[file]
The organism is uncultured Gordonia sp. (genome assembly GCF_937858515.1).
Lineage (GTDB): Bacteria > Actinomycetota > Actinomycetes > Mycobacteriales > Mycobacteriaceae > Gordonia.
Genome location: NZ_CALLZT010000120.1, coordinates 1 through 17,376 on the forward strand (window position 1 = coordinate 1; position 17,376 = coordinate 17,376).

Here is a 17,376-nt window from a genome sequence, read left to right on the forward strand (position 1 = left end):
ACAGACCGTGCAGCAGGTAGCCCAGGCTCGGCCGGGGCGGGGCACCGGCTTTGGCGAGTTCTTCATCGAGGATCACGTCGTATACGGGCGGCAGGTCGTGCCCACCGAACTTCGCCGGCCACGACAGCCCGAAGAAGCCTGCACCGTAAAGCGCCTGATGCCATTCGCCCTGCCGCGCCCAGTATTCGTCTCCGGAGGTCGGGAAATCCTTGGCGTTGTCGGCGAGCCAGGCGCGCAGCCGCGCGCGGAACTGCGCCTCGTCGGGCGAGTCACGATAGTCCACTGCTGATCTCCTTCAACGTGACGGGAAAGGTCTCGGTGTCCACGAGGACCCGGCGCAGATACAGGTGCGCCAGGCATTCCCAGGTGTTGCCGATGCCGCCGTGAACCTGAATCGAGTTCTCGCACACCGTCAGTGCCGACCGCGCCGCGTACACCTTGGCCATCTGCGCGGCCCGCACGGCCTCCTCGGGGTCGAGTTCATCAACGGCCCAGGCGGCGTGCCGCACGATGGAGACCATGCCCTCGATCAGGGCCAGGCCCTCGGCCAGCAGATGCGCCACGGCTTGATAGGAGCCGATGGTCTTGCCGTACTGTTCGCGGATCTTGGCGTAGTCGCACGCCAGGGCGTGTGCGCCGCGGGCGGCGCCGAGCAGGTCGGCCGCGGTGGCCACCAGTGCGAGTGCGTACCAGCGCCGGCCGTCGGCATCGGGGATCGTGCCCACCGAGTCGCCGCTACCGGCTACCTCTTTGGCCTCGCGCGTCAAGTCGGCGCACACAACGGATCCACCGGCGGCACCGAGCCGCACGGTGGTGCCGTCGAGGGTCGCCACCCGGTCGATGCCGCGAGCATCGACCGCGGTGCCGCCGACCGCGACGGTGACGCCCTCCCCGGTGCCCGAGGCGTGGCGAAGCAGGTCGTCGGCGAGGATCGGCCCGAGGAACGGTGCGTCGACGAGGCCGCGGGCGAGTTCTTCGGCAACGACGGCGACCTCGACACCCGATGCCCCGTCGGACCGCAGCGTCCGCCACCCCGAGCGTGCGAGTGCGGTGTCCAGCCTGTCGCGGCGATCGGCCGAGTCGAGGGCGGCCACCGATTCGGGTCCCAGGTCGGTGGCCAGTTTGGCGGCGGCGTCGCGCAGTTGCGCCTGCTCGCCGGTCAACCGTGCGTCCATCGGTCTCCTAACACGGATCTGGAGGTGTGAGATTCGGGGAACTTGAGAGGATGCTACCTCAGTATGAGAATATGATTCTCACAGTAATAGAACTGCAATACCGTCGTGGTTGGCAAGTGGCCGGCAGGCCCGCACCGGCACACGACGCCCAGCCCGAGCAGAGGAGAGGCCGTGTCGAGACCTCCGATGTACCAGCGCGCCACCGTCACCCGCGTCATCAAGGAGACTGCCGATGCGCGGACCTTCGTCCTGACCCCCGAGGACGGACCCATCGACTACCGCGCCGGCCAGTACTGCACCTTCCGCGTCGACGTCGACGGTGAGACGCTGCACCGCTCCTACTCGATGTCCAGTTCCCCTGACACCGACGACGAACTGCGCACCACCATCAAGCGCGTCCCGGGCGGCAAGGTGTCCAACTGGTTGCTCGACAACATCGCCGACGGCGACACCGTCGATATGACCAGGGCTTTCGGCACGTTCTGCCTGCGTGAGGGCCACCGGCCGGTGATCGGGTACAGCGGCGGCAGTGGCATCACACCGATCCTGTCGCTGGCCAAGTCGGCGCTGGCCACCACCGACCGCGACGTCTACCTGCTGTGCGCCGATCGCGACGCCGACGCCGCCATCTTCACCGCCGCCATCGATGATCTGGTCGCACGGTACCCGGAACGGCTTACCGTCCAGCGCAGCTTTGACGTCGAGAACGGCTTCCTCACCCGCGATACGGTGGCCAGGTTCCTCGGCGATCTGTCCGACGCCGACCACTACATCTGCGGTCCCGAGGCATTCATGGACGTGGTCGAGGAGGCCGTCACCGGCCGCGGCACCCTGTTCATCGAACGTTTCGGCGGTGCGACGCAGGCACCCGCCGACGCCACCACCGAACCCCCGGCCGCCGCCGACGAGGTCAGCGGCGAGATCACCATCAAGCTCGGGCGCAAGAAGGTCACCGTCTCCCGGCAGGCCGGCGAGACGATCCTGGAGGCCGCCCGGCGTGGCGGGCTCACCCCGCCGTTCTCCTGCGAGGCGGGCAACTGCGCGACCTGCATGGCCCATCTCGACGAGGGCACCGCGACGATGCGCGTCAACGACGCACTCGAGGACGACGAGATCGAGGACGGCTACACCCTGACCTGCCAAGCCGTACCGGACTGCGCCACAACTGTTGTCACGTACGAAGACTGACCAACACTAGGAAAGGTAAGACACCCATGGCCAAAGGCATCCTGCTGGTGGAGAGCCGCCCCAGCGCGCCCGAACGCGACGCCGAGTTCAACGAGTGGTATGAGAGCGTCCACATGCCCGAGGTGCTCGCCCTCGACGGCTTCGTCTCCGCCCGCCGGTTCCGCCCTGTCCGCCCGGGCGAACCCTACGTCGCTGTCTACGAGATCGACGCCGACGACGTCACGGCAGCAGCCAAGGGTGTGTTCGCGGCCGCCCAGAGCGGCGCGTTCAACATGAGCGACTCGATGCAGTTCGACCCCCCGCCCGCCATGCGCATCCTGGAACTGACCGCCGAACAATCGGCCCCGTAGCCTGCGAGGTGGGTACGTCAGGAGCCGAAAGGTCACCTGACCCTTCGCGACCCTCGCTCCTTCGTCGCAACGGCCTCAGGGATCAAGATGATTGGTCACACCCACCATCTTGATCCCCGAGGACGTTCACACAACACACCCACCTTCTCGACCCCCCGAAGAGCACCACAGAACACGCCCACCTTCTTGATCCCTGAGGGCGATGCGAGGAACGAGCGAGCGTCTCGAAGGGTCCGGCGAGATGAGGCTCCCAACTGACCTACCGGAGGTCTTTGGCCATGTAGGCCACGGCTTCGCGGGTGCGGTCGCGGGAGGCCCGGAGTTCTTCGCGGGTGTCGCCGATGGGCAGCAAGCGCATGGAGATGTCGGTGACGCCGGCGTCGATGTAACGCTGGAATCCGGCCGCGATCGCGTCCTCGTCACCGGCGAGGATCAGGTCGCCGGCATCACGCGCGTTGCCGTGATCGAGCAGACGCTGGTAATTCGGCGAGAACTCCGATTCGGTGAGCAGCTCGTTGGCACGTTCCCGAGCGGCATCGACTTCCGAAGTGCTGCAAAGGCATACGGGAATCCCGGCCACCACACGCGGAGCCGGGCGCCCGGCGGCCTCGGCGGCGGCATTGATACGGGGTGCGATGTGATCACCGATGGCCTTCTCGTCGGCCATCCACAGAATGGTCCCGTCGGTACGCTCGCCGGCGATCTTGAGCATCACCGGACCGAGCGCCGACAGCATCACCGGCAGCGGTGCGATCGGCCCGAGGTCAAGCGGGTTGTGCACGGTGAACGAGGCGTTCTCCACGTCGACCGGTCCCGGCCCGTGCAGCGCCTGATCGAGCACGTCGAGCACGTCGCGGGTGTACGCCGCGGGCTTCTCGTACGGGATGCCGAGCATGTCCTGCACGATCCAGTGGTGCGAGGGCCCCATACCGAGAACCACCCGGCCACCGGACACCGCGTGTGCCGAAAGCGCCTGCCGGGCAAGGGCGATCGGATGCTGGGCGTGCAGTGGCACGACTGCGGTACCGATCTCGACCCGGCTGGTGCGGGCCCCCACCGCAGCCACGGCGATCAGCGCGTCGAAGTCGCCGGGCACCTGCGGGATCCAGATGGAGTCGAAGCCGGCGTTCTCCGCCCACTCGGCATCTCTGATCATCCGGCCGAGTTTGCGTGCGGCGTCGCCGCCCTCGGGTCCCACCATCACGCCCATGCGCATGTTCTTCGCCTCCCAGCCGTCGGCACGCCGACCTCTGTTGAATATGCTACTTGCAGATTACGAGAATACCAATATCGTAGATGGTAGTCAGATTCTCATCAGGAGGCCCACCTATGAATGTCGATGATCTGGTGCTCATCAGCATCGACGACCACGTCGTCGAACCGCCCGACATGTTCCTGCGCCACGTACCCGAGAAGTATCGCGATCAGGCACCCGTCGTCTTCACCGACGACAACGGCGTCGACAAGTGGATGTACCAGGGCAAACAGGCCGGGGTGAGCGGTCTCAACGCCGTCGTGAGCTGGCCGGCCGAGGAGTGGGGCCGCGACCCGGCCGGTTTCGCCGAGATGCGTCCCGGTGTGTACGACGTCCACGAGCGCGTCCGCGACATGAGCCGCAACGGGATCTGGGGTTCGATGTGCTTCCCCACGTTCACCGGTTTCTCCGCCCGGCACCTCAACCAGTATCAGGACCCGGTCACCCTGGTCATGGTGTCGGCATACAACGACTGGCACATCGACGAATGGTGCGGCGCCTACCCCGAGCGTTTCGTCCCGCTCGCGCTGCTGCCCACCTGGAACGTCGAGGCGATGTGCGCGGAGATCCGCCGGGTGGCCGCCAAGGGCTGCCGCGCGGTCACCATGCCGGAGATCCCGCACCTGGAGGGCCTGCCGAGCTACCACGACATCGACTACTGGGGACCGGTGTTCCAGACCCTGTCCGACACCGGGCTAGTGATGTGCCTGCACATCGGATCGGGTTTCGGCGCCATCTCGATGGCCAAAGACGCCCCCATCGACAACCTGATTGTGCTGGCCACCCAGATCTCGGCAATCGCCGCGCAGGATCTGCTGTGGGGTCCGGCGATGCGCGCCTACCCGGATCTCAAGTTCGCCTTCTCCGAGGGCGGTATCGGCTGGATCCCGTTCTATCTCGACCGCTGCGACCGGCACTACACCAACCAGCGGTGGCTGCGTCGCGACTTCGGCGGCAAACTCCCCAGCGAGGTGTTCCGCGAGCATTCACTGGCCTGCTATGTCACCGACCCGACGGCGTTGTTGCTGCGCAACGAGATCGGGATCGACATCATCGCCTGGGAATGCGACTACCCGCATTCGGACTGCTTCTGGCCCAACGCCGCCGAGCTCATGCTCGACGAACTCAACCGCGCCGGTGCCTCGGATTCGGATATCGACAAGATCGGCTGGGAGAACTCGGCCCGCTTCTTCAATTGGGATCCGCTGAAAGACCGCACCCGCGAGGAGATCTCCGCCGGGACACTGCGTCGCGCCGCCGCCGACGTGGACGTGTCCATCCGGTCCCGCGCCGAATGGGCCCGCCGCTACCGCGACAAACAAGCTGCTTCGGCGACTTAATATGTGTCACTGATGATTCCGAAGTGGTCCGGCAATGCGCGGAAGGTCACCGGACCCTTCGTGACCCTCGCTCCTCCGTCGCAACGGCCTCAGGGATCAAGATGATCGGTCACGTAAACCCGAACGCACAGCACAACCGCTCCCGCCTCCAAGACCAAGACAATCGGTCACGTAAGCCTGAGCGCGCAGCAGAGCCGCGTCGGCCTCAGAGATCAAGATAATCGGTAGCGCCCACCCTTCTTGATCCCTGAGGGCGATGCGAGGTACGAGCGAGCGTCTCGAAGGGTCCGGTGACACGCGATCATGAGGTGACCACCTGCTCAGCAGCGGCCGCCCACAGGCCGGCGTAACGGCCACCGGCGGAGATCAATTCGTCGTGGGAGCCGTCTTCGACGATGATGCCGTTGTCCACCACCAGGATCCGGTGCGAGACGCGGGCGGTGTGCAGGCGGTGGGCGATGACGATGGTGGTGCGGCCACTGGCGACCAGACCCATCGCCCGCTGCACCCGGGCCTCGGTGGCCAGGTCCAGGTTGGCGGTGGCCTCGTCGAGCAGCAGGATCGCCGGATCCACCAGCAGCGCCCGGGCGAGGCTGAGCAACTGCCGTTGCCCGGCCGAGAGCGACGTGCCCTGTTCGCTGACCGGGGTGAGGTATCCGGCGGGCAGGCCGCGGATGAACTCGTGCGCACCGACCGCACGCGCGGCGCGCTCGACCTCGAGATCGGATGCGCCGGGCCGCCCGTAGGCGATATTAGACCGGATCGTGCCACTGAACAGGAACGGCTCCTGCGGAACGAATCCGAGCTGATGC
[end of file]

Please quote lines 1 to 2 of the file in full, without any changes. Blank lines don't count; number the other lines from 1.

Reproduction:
The organism is uncultured Gordonia sp. (genome assembly GCF_937858515.1).
Lineage (GTDB): Bacteria > Actinomycetota > Actinomycetes > Mycobacteriales > Mycobacteriaceae > Gordonia.